Remember Gordon Brown’s windy rhetoric in Bournemouth last week:
So let me set out how we take the NHS into a new era.
Our great achievement of the 1940s was a service universal to all. In 2007 we need a service that is accessible to all and personal to all.
Our great ambition now: a National Health Service that is also a personal health service.
Today both the Telegraph and the Guardian are reporting how far the NHS needs to travel if it is to get to the point where it is valued by its customers in the way that health systems are valued in the wealthiest countries of Europe. Both of these newspaper reports are based on a report from an organisation called Health Consumer Powerhouse.
It is clear from the table above (click to enlarge) that the UK is not getting value from its healthcare system. Three groups are apparent. The elite group of wealthy countries have scores in the range 687 to 806. These are the countries you might expect to have good health systems, the Nordics, Austria, Netherlands, France, Switzerland, Germany Belgium and Luxembourg. It is a national scandal that the UK is not in this group.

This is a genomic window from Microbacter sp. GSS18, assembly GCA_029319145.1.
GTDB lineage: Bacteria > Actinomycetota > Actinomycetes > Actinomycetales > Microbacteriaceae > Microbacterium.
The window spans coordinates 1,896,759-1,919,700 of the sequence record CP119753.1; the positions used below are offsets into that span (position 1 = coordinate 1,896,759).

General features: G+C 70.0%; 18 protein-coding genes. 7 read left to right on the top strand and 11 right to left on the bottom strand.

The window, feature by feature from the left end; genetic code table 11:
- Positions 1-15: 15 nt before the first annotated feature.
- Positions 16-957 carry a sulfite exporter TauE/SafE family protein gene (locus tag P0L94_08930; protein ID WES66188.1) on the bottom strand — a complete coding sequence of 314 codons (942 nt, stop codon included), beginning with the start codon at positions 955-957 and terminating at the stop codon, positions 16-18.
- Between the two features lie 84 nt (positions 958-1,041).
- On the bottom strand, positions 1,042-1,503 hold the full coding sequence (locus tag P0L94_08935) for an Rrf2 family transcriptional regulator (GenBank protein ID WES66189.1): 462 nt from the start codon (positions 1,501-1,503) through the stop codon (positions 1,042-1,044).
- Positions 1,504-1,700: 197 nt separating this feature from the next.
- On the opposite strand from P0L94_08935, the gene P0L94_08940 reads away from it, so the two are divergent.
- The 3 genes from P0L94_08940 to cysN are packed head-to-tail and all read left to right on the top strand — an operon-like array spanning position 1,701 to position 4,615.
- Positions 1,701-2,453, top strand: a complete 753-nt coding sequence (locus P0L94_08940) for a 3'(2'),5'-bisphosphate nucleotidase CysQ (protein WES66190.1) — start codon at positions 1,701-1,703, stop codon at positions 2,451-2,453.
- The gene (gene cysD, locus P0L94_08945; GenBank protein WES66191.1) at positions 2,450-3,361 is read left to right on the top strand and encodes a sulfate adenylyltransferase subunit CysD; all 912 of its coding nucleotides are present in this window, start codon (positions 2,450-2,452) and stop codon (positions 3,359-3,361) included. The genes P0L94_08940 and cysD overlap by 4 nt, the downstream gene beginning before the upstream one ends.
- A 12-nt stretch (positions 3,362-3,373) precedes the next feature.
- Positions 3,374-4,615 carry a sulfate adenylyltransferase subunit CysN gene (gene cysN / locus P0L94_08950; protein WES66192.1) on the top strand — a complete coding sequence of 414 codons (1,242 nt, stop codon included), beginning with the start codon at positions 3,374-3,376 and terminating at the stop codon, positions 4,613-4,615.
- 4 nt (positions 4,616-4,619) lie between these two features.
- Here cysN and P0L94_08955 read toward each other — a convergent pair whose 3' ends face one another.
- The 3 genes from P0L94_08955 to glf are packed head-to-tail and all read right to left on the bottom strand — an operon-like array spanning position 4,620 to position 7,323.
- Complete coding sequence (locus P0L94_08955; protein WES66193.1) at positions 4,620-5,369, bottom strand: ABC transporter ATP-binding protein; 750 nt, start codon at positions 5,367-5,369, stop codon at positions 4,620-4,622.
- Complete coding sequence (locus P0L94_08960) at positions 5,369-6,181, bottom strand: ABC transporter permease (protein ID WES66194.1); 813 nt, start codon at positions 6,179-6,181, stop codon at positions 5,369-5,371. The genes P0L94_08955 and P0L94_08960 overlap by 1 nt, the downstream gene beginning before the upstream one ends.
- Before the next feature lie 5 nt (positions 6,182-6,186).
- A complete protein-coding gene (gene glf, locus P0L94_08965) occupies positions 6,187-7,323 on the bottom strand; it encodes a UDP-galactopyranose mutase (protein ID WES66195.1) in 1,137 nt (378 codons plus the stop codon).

Instead we languish in a group of countries that were until recently considered to be the poor men of Europe. Between Lithuania at 496 and Estonia at 633 there are fifteen countries. The UK is scored at 581 which puts it bang in the middle of a group of countries which we might once, in our arrogance, have written off as “poor Mediterraneans” or “former Soviet block”.
We are just not getting value for our health spending. Brown has had ten years. Brown has spent the money. Brown has failed.